(1903 - 1957)
His full name was János Lajos Margittai Neumann, internationally known as John von Neumann. He excelled at mathematics in his youth, and his teachers (László Rátz and József Kürschák) helped to develop his capacities further. He studied engineering and science simultaneously at the universities in Budapest, then obtained a diploma in Berlin. He lectured at German universities, then worked in Princeton as visiting lecturer with Einstein, Weyl and Jenő Wigner. He was engaged in ballistics, hydrodynamics and high-velocity electronic calculations. During World War II he joined the warfare experiments at Los Alamos, where he participated in the top secret project of developing the atom bomb. During the 1940s he took a leading part in developing computers. From 1944 he also took an intensive part in formulating the EDVAC-type machine. In his last years he became interested in the general theory of automatics.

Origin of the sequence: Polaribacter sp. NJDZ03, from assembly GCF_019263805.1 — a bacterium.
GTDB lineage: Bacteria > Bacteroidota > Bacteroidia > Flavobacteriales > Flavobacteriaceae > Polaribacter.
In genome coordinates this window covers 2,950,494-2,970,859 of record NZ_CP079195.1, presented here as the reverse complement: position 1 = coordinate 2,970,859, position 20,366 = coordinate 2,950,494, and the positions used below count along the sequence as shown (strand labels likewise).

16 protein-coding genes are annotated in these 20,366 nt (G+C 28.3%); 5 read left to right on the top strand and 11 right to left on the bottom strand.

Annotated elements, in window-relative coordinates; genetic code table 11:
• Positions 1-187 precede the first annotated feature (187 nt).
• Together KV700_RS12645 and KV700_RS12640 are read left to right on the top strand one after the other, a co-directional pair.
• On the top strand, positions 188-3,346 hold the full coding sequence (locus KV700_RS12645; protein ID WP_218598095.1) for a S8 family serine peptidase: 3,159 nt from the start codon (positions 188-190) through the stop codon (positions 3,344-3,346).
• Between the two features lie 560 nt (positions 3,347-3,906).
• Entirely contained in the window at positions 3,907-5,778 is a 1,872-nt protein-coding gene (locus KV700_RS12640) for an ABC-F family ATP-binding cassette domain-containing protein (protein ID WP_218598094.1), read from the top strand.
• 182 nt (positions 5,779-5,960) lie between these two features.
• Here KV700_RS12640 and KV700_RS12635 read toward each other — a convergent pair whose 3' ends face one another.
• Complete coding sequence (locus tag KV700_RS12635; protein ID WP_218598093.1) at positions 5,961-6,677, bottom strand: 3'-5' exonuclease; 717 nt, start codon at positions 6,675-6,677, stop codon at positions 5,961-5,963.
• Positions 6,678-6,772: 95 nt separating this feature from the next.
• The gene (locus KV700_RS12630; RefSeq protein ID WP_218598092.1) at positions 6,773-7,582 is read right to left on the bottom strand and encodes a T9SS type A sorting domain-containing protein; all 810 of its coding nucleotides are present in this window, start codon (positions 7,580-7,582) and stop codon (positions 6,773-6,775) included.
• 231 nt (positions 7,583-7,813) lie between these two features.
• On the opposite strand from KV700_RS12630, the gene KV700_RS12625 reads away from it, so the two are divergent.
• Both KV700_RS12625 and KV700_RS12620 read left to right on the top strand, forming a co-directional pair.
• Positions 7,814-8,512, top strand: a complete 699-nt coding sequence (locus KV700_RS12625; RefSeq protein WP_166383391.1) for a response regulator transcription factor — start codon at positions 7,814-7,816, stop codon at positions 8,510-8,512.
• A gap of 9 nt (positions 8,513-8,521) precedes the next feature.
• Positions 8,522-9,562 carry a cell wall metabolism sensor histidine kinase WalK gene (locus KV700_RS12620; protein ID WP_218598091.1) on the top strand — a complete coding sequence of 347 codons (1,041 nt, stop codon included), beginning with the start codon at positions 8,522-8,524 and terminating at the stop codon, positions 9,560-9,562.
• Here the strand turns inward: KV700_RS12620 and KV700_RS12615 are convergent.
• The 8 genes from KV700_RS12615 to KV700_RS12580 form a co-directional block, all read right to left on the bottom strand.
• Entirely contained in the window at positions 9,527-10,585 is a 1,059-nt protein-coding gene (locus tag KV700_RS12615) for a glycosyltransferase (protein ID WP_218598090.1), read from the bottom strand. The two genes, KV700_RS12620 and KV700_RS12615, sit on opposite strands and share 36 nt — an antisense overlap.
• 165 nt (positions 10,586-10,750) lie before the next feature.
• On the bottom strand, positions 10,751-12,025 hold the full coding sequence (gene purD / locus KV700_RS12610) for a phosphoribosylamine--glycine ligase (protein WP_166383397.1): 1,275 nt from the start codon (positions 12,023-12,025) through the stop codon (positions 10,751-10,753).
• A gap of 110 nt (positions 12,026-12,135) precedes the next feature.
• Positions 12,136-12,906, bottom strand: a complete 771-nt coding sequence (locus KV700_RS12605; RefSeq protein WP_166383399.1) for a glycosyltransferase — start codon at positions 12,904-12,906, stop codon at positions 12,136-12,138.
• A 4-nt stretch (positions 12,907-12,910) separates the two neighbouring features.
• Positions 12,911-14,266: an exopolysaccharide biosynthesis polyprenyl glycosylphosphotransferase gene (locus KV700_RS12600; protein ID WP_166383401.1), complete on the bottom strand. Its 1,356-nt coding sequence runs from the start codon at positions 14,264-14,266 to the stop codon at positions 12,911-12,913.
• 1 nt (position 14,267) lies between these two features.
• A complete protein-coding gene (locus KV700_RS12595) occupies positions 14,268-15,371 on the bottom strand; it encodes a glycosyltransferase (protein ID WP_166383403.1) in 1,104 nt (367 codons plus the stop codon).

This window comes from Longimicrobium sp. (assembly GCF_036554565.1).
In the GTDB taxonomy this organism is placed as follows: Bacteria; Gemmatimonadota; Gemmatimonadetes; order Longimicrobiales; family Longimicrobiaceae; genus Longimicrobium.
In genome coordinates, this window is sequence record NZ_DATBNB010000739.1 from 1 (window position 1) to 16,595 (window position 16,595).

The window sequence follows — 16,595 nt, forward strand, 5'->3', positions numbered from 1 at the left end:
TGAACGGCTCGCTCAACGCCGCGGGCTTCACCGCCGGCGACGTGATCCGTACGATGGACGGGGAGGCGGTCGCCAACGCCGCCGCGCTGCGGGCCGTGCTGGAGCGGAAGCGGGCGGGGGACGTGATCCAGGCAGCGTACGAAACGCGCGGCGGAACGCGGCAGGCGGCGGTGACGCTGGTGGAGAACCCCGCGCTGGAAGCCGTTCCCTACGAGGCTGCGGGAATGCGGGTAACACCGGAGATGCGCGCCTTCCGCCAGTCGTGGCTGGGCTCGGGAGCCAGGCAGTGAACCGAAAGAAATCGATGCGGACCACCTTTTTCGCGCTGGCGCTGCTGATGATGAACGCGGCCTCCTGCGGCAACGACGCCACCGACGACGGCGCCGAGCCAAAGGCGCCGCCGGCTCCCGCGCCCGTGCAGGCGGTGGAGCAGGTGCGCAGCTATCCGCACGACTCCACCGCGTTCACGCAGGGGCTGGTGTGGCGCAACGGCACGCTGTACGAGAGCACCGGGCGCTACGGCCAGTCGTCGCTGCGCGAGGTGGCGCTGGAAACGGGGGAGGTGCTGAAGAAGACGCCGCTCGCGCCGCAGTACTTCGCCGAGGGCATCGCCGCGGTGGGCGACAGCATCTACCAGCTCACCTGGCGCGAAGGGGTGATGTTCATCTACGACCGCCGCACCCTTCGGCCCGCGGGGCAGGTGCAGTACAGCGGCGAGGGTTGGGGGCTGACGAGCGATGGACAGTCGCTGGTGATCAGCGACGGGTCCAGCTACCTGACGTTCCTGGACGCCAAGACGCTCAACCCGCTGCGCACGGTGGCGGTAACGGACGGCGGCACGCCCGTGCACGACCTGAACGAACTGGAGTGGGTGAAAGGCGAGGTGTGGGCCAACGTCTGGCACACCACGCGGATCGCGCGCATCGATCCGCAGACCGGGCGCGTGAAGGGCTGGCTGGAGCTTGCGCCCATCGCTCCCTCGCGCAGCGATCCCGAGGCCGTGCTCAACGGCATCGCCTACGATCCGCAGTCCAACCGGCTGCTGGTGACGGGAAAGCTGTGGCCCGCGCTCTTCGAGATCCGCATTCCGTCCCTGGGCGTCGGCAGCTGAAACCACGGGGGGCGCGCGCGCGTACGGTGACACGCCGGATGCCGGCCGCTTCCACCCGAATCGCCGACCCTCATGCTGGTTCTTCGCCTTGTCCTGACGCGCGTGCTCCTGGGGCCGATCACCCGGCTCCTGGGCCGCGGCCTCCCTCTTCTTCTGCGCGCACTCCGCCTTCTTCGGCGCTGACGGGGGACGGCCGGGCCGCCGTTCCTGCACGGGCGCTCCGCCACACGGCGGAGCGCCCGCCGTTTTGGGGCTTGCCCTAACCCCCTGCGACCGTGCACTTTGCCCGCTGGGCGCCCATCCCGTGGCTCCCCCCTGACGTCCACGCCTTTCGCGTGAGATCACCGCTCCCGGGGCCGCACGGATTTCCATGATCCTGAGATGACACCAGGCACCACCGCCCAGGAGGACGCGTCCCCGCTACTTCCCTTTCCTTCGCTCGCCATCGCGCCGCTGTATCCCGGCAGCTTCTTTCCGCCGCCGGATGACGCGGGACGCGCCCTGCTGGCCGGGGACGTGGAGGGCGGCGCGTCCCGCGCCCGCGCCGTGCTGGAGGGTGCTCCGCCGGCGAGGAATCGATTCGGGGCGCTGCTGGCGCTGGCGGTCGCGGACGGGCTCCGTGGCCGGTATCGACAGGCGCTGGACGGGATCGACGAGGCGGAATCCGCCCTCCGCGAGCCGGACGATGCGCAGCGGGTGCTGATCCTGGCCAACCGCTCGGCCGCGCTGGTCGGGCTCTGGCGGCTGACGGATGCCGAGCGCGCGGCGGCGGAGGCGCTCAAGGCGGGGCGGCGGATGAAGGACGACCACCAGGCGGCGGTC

Three out of his five studies have been published only posthumously.